"What?" I was astonished and curious.
She shut down and wouldn't continue the conversation as if she were privy to some great secret.
Left to make sense of what she had alluded to, I assumed that Jews could have stayed alive in Paris by knowing and bribing the right people.
After touring the Museum Nissim de Camondo, I learned that staying alive in German occupied France with money and connections may have been the exception; for the Camondo family, it was not.
The Camondo family was part of a Sephardic Jewish community in Spain. In 1492, after a decree that all citizens must convert to Catholicism, the family moved on to Venice. Unsettled once again by changes of an Austrian takeover, the family moved to Istanbul where they flourished as merchants, branched into banking, and became extremely wealthy.
In 1869, the family patriarch after the death of his son, followed his two grandsons to Paris, and what a life they lived. More success, more money--enough for one of the second-generation-in-Paris sons, Moise, to become a passionate collector of 18th century French treasures.
He acquired land on the exclusive edge of Parc Monceau, where he built a mansion specifically to showcase his art and furniture collection. Exquisite parlor rooms were arranged with six walls in between big windows to hang a collection, a story in paintings of two separated lovers eventually reunited. When Moise found an ancient Chinese vase, he hunted the collector's market until he found its pair. Tapestries, rugs, Louis the XV desks, grace the home in a timeless capsule of a nineteenth century, wealthy man's mansion.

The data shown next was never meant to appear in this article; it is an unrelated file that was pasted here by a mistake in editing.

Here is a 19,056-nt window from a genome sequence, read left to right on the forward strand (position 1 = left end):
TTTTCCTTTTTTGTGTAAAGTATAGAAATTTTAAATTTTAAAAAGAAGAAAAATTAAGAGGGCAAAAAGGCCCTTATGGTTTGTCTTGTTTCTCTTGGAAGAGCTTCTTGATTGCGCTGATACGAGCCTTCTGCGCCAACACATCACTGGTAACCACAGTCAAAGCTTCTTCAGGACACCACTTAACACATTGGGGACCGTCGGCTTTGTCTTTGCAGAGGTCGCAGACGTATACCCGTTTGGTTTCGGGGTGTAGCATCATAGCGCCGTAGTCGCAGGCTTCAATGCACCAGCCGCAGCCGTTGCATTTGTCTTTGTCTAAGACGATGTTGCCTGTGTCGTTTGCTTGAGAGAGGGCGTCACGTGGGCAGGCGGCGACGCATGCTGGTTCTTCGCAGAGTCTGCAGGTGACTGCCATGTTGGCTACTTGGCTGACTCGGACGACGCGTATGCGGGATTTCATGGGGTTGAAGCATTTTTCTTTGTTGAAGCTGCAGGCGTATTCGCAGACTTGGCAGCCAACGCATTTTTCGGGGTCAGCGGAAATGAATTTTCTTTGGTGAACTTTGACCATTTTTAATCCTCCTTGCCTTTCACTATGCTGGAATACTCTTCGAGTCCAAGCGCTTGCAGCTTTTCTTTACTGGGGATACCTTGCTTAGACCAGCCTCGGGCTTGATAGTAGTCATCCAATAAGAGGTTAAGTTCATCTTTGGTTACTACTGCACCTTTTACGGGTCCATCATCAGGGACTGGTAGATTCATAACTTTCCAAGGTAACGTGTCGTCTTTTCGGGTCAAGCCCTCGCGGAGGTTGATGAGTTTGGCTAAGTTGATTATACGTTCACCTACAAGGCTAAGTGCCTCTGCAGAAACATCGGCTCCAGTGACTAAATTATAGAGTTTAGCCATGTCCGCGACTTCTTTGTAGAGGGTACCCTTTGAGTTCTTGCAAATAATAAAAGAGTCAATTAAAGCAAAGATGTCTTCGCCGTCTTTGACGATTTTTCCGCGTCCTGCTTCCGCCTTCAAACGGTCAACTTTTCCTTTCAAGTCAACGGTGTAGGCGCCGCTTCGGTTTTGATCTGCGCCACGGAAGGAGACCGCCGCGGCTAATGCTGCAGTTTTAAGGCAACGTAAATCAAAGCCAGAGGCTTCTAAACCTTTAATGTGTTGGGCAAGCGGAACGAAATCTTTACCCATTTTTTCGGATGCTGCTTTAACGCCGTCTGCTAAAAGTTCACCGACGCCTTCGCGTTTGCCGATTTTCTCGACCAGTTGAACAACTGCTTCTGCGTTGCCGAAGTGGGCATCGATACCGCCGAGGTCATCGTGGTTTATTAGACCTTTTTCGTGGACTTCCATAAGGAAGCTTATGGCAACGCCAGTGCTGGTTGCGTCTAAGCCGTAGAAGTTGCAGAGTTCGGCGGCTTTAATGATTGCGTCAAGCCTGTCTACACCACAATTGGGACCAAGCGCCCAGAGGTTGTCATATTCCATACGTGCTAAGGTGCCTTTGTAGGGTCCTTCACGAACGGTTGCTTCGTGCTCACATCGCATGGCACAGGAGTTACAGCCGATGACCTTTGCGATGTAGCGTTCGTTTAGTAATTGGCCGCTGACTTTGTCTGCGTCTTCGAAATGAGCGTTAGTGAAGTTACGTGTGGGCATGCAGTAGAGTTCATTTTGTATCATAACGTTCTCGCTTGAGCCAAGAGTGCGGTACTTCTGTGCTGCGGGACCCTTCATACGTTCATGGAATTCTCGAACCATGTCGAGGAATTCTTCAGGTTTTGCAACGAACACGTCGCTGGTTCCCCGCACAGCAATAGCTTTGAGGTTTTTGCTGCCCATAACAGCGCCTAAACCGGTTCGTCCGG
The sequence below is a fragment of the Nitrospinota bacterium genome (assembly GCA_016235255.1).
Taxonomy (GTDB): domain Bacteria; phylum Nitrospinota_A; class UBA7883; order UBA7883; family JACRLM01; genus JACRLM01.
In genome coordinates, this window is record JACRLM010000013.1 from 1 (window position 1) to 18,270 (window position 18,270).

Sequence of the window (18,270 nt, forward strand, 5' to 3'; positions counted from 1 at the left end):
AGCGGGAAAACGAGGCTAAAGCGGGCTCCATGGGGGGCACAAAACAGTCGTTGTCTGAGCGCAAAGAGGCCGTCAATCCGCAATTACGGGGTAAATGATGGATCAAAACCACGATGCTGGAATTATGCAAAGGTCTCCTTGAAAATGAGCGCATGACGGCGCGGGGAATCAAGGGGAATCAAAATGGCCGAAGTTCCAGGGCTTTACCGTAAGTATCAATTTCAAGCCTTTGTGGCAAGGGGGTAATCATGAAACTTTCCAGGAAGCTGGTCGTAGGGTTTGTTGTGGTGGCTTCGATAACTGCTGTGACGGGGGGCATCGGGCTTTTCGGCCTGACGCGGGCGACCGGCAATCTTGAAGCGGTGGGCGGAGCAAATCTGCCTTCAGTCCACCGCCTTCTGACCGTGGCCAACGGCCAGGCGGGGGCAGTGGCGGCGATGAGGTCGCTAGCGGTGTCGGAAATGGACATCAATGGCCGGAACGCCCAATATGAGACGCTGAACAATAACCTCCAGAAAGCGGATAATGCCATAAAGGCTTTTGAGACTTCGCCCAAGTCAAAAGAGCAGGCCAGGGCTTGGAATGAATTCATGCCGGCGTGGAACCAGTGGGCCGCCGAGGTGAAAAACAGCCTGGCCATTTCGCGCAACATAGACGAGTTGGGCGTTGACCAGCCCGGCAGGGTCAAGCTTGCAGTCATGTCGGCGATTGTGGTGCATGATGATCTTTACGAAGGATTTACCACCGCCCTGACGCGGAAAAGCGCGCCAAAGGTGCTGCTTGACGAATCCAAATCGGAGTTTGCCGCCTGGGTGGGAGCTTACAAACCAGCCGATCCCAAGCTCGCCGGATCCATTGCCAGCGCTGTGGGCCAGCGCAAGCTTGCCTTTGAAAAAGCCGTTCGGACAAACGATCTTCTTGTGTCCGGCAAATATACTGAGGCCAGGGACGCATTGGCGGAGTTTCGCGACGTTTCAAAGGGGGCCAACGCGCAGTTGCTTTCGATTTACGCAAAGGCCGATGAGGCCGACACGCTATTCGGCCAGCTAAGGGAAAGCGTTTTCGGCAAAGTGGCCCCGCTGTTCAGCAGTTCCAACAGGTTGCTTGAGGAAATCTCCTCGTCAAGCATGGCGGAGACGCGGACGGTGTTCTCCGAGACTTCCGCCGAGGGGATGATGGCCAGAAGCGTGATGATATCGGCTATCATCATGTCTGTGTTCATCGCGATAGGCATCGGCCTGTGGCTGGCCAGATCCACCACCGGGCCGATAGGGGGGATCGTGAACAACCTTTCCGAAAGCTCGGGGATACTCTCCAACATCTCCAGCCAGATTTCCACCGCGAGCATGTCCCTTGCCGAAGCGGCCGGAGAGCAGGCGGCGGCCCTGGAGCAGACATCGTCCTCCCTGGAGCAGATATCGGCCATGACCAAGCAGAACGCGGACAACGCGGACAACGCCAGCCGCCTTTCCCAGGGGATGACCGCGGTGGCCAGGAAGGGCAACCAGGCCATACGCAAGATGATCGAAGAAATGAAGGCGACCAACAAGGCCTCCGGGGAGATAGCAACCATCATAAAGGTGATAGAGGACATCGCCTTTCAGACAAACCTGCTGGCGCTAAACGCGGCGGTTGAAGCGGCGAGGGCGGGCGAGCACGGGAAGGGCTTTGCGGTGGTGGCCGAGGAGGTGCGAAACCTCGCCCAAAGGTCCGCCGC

The lovers reunited
Moise married and fathered two children, but his wife ran off with an Italian horse trainer. The marriage ended in divorce and Moise won custody of the children--but of course, such scandal would never have rewarded this woman.
Moise's children were loved, indulged, and raised well. Nissim and Beatrice were the center of his life. But the times created more tragedy. Nissim was killed in WWI.
Beatrice married and had two children, Fanny and Bertrand~~the light of Moise's life, so much that Beatrice stayed at the Camondo mansion during their young years.
Beatrice loved horses and riding; she didn't share her father's passion for art. Moise Camondo bequeathed his art filled mansion to the French Union Central Des Arts Decoratifs. He continued to collect and improve the worth and aesthetics of his life long passion named for his deceased son: Nissim. Part of the gift included his very specific desires of how the mansion should be cared for, the display of furniture, and even hours of operation.
In 1942, the last of the Camondos were arrested in Paris for the crime of being Jewish. Like other wealthy, socially established Jews throughout Europe, Beatrice believed she was insulated by her money, social standing, her father and brother's sacrifice to France. The family was sent to Drancy, a Paris holding prison of filth and degradation--until the entire family, husband Leon Reinach, Fanny and Bertrand in 1943, and Beatrice in 1944, were sent to Auschwitz.
They never returned.
Beatrice and Nissim Camondo
The irony of this great tragedy is that the mansion was kept perfectly in tact according to Moise's expectations because it became a Paris museum at the time of his death, before the Nazi invasion. Had Beatrice inherited the family home, as an arrested and imprisoned Jew, the art treasures would have been confiscated, dispersed; the house sold. That we walk among beauty only because of the Camondo family's misfortune brings conflict, sobriety and sadness, at the end of a lovely afternoon.
Photos copied from francerevisited.fr